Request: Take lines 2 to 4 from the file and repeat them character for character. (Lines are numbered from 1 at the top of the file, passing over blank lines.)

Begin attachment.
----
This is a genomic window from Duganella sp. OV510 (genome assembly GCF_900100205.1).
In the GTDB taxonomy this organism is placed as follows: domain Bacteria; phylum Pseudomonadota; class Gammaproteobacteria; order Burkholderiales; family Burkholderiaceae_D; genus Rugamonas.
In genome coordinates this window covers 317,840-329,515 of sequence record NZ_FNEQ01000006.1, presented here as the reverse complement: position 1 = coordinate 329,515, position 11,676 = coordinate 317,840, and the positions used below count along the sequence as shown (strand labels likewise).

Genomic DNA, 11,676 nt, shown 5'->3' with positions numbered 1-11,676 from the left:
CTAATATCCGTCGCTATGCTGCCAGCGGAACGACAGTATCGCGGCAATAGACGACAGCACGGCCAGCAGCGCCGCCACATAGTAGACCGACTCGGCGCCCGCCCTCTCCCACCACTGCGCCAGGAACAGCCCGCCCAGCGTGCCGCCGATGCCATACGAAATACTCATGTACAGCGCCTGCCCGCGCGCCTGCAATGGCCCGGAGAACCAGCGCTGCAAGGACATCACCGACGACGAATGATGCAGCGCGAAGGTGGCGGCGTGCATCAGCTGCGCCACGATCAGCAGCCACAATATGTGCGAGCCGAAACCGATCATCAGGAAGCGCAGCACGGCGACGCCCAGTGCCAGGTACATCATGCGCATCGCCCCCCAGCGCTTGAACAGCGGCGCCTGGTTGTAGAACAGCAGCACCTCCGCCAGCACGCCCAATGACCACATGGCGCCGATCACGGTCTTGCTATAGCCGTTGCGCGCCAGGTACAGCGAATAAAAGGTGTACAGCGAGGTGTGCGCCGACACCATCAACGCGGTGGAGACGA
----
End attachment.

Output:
In the GTDB taxonomy this organism is placed as follows: domain Bacteria; phylum Pseudomonadota; class Gammaproteobacteria; order Burkholderiales; family Burkholderiaceae_D; genus Rugamonas.
In genome coordinates this window covers 317,840-329,515 of sequence record NZ_FNEQ01000006.1, presented here as the reverse complement: position 1 = coordinate 329,515, position 11,676 = coordinate 317,840, and the positions used below count along the sequence as shown (strand labels likewise).

Genomic DNA, 11,676 nt, shown 5'->3' with positions numbered 1-11,676 from the left: